39. 39. Order passed by the TPO (on Preliminary Jurisdictional Issue)  According to the TPO, he or she only has the authority to compute ALP; he or she has no authority to decide the taxability of a transaction referred by the AO  On this point please see: Veer Gems vs ACIT [2011] 15 taxmann.com 355/351 ITR 35 (Gujarat HC); CIT vs Cushman and Wakefield (India) Pvt Ltd [2014] 46 taxmann.com 317 (Delhi HC); CIT vs EKL Appliances Ltd [2012] 24 taxmann.com 199/209 Taxman 200/345 ITR 241 (Delhi HC); Honda Siel Cars India Ltd vs ACIT [2011] 129 ITD 200 (ITAT Delhi) Vodafone India – Assessment Proceedings 39
  40. 40. Order passed by the TPO (on ALP of Shares)  The TPO included the Transfer Pricing adjustments made for prior years (AY 2007-08 and 2008-09) in the Net Asset Value  On that basis the TPO worked out the ALP of shares at Rs. 53,775 per share; the Taxpayer had worked out the price of shares at Rs. 8,519 per share. Vodafone India – Assessment Proceedings 40
  41. 41. Order passed by the TPO (on ALP of Shares)  The TPO made transfer pricing adjustment for the deficit of Rs. 45,256 (53,775 – 8,529) per share.  Total adjustment of Rs. 1308.91 Crores was made on this ground of valuation of shares, issued by Vodafone India to its holding company. Vodafone India – Assessment Proceedings 41
  42. 42. Order passed by the TPO (on ALP of Shares)  Yet another Transfer Pricing adjustment was made by the TPO:  The shortfall in the value of shares was treated as deemed loan given by Vodafone India to its holding company.  Interest of 13.50% per annum was charged on the deemed loan of Rs. 1308.91 Crores for 6 months – adjustment on account of interest thus worked out to Rs. 88.35 Crores. Vodafone India – Assessment Proceedings 42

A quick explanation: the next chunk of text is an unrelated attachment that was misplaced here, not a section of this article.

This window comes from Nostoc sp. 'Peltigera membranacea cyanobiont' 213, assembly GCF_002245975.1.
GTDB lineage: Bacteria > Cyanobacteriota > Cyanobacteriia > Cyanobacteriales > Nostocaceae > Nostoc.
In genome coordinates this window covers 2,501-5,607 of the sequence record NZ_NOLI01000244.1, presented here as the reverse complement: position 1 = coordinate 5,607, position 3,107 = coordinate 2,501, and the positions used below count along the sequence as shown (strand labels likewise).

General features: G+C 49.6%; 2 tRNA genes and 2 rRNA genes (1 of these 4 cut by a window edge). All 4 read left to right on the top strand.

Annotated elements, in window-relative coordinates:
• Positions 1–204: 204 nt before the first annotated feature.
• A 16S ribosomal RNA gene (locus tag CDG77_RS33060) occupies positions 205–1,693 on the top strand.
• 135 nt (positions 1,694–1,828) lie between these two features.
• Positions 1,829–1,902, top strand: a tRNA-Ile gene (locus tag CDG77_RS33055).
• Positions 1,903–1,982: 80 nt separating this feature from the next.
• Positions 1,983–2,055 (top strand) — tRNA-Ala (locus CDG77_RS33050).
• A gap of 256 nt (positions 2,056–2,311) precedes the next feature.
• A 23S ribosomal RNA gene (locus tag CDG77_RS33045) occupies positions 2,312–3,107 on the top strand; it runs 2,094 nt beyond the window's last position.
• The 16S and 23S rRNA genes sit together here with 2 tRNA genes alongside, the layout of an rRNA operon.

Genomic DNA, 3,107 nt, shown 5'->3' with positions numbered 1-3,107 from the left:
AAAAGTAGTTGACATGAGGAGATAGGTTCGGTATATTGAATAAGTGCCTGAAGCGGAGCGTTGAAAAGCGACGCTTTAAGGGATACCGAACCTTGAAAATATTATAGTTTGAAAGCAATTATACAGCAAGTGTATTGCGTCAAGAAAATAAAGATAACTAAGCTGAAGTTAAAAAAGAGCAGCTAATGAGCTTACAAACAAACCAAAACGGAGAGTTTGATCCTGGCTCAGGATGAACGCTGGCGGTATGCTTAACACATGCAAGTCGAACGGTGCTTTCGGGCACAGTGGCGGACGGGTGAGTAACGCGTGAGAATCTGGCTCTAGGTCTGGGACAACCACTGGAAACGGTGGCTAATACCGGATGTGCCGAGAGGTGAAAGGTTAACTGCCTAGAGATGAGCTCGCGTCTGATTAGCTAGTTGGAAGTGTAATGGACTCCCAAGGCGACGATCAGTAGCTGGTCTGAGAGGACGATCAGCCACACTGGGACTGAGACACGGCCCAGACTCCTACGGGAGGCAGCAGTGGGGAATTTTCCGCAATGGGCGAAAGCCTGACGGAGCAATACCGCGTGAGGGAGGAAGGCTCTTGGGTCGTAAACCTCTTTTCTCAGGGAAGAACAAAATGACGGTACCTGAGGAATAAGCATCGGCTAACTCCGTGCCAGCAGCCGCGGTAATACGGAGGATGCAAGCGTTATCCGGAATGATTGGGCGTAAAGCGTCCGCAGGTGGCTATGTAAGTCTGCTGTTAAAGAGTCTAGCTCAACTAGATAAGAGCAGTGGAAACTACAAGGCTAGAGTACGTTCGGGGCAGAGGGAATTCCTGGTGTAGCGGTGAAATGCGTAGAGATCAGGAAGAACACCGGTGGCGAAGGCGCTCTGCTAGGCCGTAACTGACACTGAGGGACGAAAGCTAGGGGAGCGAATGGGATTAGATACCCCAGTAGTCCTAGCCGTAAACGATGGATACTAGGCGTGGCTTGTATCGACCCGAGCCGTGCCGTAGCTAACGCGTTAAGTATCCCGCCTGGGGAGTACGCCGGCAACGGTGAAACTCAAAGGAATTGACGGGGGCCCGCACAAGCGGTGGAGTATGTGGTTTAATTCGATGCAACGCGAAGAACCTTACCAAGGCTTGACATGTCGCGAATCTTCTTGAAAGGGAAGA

43. 43. 43 Assessment Proceedings Draft Order passed by the Assessing Officer (AO) under Sec. 144C (1)
  44. 44. Draft Assessment Order passed by the AO under Sec. 144C (1)  After receiving the Order of the TPO the AO issued a show- cause to the Taxpayer. Vodafone India – Assessment Proceedings 44
  45. 45. Draft Assessment Order passed by the AO under Sec. 144C (1)  In response the Taxpayer submitted that the issue of shares is not covered by the Transfer Pricing Regulations enshrined in Chapter X of the I. T. Act, 1961, because:  the consideration for issue of shares is a Capital Receipt, which is not taxable as income  Sec. 92 (1) provides that any income arising from an International Transaction shall be computed having regard to the Arm’s Length Price.  When no income arises the provisions of Sec. 92 (1) and Chapter X are not applicable Vodafone India – Assessment Proceedings 45